For example, how would you know if a student is not acquiring the language because of

aptitude? Or motivation? Or anxiety? Oftentimes, these factors are intangible, and they

are interconnected. This makes it hard to prove, and also disprove (or falsify) some

claims. Additionally, if, for example, a student struggles with anxiety, it is hard to design

a study to test their knowledge in an environment that rids them of anxiety. How do you
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prove that they no longer have anxiety? A lot of research on non-linguistic factors uses

self-reports to measure these variables. Self-reports are not concrete, 100% reliable, or

the most sound way to collect data.

5.Please describe Krashens hypothesis and its influence on second language

acquisition research.

Krashens hypotheses include the Acquisition-Learning hypothesis, Monitor

hypothesis, Natural Order hypothesis, Input hypothesis, Affective Filter hypothesis, and

Reading Hypothesis (Gass, 2013). Although Krashens hypotheses have been largely

criticized and thought to be outdated, his influence continues in some psycholinguistic

approaches, more specifically when examining input processing.

One specific example is Nel De Jongs 2005 study, Can Second Language

Grammar be Learned Through Listening? An Experimental Study. The study examined

if second language grammar could be taught through listening. The research studied the

idea of the Input Hypothesis as proposed by Krashen, which states that acquisition occurs

when learners receive comprehensible input (i+1). Comprehensible input denotes that the

input students are receiving is slightly above their current level. Pedagogically speaking,

and related to the study, this means that speech emerges as a result of comprehensible

input. In other words, perhaps structures can be taught implicitly solely through input.

The idea is that if enough of the input is understood by the students, grammar will

develop.

The target structure in De Jongs research was the noun-adjective gender

agreement in Spanish. He divided the participants into three groups; one group received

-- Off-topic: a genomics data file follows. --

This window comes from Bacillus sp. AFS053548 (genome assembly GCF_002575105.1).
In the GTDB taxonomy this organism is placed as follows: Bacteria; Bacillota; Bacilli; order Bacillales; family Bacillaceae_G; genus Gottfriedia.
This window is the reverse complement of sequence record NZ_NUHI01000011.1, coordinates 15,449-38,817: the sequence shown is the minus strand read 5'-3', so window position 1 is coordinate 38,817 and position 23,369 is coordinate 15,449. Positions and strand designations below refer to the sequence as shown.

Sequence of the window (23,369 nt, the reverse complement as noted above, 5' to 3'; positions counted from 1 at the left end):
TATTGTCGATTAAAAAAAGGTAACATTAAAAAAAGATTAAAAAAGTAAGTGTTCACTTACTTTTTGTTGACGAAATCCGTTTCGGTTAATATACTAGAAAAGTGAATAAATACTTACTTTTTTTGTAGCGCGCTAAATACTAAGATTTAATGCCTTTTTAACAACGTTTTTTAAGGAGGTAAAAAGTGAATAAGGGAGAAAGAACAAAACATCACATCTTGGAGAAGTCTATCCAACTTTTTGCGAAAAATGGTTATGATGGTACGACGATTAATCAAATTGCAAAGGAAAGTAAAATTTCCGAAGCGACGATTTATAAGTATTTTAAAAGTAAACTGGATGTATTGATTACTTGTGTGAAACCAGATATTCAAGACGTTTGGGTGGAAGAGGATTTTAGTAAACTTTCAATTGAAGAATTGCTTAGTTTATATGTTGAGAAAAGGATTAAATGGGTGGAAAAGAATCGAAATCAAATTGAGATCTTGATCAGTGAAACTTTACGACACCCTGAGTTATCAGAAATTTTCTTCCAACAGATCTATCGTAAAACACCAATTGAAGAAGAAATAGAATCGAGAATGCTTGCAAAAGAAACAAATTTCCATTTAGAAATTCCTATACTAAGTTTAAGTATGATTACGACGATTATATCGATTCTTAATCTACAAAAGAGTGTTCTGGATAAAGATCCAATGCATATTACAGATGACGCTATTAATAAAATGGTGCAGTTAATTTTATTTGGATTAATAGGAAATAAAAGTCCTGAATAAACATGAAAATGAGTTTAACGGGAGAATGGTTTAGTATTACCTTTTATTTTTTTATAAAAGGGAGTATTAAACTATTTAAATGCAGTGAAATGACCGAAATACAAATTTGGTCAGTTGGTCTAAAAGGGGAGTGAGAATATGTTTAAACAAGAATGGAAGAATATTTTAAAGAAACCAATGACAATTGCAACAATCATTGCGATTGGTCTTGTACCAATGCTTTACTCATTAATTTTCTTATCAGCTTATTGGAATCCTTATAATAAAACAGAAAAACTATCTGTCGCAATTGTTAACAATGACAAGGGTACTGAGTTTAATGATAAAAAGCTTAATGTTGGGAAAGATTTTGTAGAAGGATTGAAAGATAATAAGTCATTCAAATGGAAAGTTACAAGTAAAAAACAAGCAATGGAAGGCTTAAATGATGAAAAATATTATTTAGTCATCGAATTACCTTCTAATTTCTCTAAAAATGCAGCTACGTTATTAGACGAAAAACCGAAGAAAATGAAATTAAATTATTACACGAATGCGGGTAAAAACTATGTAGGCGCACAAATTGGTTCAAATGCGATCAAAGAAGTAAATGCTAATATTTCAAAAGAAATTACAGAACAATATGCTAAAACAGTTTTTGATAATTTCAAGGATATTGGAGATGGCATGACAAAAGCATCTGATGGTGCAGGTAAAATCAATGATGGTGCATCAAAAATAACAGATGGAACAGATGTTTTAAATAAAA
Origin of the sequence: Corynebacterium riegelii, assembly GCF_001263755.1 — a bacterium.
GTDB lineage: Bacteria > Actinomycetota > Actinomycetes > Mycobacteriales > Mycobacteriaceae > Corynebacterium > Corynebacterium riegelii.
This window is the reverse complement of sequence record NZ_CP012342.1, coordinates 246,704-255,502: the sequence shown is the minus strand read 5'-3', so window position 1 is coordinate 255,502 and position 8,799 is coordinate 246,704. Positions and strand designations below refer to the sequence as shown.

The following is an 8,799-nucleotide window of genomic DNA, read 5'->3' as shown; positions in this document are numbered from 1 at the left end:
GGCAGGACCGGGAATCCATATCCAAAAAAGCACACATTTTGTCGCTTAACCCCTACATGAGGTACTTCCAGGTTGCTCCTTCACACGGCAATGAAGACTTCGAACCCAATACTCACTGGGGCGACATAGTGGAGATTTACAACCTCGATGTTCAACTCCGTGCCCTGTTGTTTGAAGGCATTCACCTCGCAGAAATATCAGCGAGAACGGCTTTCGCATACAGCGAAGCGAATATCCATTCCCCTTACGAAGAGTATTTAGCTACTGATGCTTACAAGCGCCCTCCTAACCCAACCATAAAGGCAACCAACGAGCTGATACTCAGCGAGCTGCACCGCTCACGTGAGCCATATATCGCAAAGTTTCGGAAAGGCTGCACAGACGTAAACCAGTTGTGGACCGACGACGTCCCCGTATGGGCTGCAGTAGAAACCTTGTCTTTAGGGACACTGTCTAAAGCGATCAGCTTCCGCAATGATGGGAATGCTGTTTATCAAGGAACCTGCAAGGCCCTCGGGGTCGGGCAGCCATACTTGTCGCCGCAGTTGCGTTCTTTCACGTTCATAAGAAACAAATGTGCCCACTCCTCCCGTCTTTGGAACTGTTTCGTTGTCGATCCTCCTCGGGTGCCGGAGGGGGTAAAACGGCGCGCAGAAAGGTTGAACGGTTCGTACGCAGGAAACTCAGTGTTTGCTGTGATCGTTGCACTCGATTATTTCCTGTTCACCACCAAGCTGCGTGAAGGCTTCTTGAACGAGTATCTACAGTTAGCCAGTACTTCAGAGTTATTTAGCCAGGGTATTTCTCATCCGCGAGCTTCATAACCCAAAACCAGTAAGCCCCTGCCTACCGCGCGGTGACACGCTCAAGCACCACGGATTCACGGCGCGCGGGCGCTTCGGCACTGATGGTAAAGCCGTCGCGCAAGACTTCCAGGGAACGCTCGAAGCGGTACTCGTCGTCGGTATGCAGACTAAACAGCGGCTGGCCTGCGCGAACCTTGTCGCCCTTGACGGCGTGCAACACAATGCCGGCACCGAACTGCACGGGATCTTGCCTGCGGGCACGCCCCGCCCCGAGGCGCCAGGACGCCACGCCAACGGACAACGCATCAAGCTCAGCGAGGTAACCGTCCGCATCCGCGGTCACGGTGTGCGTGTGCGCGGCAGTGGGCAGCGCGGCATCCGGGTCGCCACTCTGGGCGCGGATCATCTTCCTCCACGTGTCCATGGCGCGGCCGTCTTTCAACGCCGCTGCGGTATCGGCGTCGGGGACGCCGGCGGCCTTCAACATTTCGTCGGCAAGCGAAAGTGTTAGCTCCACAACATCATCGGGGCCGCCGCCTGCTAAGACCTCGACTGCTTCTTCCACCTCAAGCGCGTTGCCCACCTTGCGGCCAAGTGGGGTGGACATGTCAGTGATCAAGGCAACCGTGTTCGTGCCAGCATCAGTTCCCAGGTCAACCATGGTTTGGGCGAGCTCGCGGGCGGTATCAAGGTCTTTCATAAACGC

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receptive training (comprehensible input, i +1), one received receptive (i+1) and

productive training, and the last group was a control group that received no training, but

only received an explicit explanation of the target structure (no i+1).

A criticism of this study is that it was performed over a short period of time. I

believe it is difficult to isolate the differences between implicit and explicit knowledge in

a short period of time. It would be more pertinent to do a longitudinal study. Additionally,

it is hard to say that the type of instruction was the main factor for either comprehension,

or no comprehension. Perhaps there are other factors that impeded learning.

Krashens Affective Filter Hypothesis can still be seen in more recent research on

non-linguistic influences. The Affective Filter hypothesis states that when people are

receiving input, some learners have a filter that is up. This filter includes factors like

anxiety, motivation, and self-confidence. This idea of a filter was one way to try to

understand why some students do not learn when others do (Gass, 2013). Today, non-

linguistic influences include the same as mentioned above, and also include aptitude, age,

and personality. However, it is very hard to conduct studies that can pin point one of these

factors as a source for impeding knowledge. As stated earlier, many of these studies also

rely on self-reports, which do not stand to be as accountable as other methods of

collecting data.
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References

De Jong, N. (2005). Can second language grammar be learned through listening? An

experimental study. SSLA, 27, 205-234.

Gass, S.M., Behney, J., & Plonsky, L . (2013). Second language acquisition: An

Introductory course (4th ed.). New York, NY: Taylor and Francis.